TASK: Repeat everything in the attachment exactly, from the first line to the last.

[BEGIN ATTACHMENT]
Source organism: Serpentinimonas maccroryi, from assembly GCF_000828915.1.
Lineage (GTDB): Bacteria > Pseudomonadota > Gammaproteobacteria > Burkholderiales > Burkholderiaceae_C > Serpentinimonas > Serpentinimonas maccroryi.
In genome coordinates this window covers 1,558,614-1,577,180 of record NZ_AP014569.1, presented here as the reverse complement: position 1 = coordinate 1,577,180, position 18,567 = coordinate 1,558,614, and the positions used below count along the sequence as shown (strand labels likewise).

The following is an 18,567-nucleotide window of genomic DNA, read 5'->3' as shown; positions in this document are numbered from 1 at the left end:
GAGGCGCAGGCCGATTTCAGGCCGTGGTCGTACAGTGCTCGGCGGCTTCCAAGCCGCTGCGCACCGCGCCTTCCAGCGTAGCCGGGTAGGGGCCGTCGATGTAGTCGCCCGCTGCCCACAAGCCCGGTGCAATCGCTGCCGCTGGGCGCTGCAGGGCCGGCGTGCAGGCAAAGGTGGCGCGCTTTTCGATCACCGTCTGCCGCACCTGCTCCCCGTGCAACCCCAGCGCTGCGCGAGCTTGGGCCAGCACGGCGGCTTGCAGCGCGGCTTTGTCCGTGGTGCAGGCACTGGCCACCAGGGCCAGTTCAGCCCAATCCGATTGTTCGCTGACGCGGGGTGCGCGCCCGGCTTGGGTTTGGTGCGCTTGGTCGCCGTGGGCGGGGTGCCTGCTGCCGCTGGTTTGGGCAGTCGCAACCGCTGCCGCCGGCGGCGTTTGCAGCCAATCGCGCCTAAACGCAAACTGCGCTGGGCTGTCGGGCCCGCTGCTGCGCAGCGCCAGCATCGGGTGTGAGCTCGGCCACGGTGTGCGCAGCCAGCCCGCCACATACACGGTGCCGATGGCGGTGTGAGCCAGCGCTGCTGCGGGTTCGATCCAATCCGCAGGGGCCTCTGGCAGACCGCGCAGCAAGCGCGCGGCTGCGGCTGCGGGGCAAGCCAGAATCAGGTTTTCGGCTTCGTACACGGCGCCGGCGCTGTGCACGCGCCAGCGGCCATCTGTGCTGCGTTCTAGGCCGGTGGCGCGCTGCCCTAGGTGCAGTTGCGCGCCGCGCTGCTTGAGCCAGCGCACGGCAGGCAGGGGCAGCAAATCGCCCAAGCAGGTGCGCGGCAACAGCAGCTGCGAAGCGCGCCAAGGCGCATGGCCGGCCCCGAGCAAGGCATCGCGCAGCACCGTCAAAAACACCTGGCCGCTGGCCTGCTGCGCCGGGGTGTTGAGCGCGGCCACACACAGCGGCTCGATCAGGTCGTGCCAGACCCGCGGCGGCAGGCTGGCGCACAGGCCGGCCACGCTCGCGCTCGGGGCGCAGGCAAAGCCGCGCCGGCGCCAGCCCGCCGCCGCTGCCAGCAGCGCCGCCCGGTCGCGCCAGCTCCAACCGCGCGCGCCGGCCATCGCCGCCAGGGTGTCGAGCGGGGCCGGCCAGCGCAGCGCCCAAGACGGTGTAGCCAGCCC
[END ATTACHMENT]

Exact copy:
Source organism: Serpentinimonas maccroryi, from assembly GCF_000828915.1.
Lineage (GTDB): Bacteria > Pseudomonadota > Gammaproteobacteria > Burkholderiales > Burkholderiaceae_C > Serpentinimonas > Serpentinimonas maccroryi.
In genome coordinates this window covers 1,558,614-1,577,180 of record NZ_AP014569.1, presented here as the reverse complement: position 1 = coordinate 1,577,180, position 18,567 = coordinate 1,558,614, and the positions used below count along the sequence as shown (strand labels likewise).

The following is an 18,567-nucleotide window of genomic DNA, read 5'->3' as shown; positions in this document are numbered from 1 at the left end:
GAGGCGCAGGCCGATTTCAGGCCGTGGTCGTACAGTGCTCGGCGGCTTCCAAGCCGCTGCGCACCGCGCCTTCCAGCGTAGCCGGGTAGGGGCCGTCGATGTAGTCGCCCGCTGCCCACAAGCCCGGTGCAATCGCTGCCGCTGGGCGCTGCAGGGCCGGCGTGCAGGCAAAGGTGGCGCGCTTTTCGATCACCGTCTGCCGCACCTGCTCCCCGTGCAACCCCAGCGCTGCGCGAGCTTGGGCCAGCACGGCGGCTTGCAGCGCGGCTTTGTCCGTGGTGCAGGCACTGGCCACCAGGGCCAGTTCAGCCCAATCCGATTGTTCGCTGACGCGGGGTGCGCGCCCGGCTTGGGTTTGGTGCGCTTGGTCGCCGTGGGCGGGGTGCCTGCTGCCGCTGGTTTGGGCAGTCGCAACCGCTGCCGCCGGCGGCGTTTGCAGCCAATCGCGCCTAAACGCAAACTGCGCTGGGCTGTCGGGCCCGCTGCTGCGCAGCGCCAGCATCGGGTGTGAGCTCGGCCACGGTGTGCGCAGCCAGCCCGCCACATACACGGTGCCGATGGCGGTGTGAGCCAGCGCTGCTGCGGGTTCGATCCAATCCGCAGGGGCCTCTGGCAGACCGCGCAGCAAGCGCGCGGCTGCGGCTGCGGGGCAAGCCAGAATCAGGTTTTCGGCTTCGTACACGGCGCCGGCGCTGTGCACGCGCCAGCGGCCATCTGTGCTGCGTTCTAGGCCGGTGGCGCGCTGCCCTAGGTGCAGTTGCGCGCCGCGCTGCTTGAGCCAGCGCACGGCAGGCAGGGGCAGCAAATCGCCCAAGCAGGTGCGCGGCAACAGCAGCTGCGAAGCGCGCCAAGGCGCATGGCCGGCCCCGAGCAAGGCATCGCGCAGCACCGTCAAAAACACCTGGCCGCTGGCCTGCTGCGCCGGGGTGTTGAGCGCGGCCACACACAGCGGCTCGATCAGGTCGTGCCAGACCCGCGGCGGCAGGCTGGCGCACAGGCCGGCCACGCTCGCGCTCGGGGCGCAGGCAAAGCCGCGCCGGCGCCAGCCCGCCGCCGCTGCCAGCAGCGCCGCCCGGTCGCGCCAGCTCCAACCGCGCGCGCCGGCCATCGCCGCCAGGGTGTCGAGCGGGGCCGGCCAGCGCAGCGCCCAAGACGGTGTAGCCAGCCC